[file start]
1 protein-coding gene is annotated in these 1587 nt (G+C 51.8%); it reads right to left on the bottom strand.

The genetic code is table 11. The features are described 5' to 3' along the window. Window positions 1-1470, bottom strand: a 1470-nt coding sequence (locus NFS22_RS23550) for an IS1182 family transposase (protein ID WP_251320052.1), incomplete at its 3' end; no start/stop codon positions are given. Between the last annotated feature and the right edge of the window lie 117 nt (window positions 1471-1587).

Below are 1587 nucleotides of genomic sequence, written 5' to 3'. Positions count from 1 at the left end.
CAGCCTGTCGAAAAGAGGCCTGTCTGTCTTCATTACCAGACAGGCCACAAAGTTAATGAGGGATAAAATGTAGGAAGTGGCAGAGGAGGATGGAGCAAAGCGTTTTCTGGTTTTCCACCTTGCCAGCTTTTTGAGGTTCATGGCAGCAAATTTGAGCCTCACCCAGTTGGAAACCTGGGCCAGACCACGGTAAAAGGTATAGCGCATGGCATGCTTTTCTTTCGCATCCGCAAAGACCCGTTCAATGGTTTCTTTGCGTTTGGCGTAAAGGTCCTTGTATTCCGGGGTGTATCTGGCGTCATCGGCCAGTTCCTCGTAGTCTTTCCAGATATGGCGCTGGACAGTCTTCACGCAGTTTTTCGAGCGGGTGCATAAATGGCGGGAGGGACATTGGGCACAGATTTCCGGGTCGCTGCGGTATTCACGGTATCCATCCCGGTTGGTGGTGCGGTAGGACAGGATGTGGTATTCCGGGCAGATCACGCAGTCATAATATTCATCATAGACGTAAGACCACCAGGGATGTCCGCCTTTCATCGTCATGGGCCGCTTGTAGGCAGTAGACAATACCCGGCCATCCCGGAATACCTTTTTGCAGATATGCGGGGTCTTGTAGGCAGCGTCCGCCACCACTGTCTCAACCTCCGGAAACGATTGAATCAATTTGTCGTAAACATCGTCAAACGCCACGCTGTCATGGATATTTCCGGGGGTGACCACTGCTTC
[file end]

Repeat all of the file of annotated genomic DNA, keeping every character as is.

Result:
1 protein-coding gene is annotated in these 1587 nt (G+C 51.8%); it reads right to left on the bottom strand.

The genetic code is table 11. The features are described 5' to 3' along the window. Window positions 1-1470, bottom strand: a 1470-nt coding sequence (locus NFS22_RS23550) for an IS1182 family transposase (protein ID WP_251320052.1), incomplete at its 3' end; no start/stop codon positions are given. Between the last annotated feature and the right edge of the window lie 117 nt (window positions 1471-1587).

Below are 1587 nucleotides of genomic sequence, written 5' to 3'. Positions count from 1 at the left end.
CAGCCTGTCGAAAAGAGGCCTGTCTGTCTTCATTACCAGACAGGCCACAAAGTTAATGAGGGATAAAATGTAGGAAGTGGCAGAGGAGGATGGAGCAAAGCGTTTTCTGGTTTTCCACCTTGCCAGCTTTTTGAGGTTCATGGCAGCAAATTTGAGCCTCACCCAGTTGGAAACCTGGGCCAGACCACGGTAAAAGGTATAGCGCATGGCATGCTTTTCTTTCGCATCCGCAAAGACCCGTTCAATGGTTTCTTTGCGTTTGGCGTAAAGGTCCTTGTATTCCGGGGTGTATCTGGCGTCATCGGCCAGTTCCTCGTAGTCTTTCCAGATATGGCGCTGGACAGTCTTCACGCAGTTTTTCGAGCGGGTGCATAAATGGCGGGAGGGACATTGGGCACAGATTTCCGGGTCGCTGCGGTATTCACGGTATCCATCCCGGTTGGTGGTGCGGTAGGACAGGATGTGGTATTCCGGGCAGATCACGCAGTCATAATATTCATCATAGACGTAAGACCACCAGGGATGTCCGCCTTTCATCGTCATGGGCCGCTTGTAGGCAGTAGACAATACCCGGCCATCCCGGAATACCTTTTTGCAGATATGCGGGGTCTTGTAGGCAGCGTCCGCCACCACTGTCTCAACCTCCGGAAACGATTGAATCAATTTGTCGTAAACATCGTCAAACGCCACGCTGTCATGGATATTTCCGGGGGTGACCACTGCTTC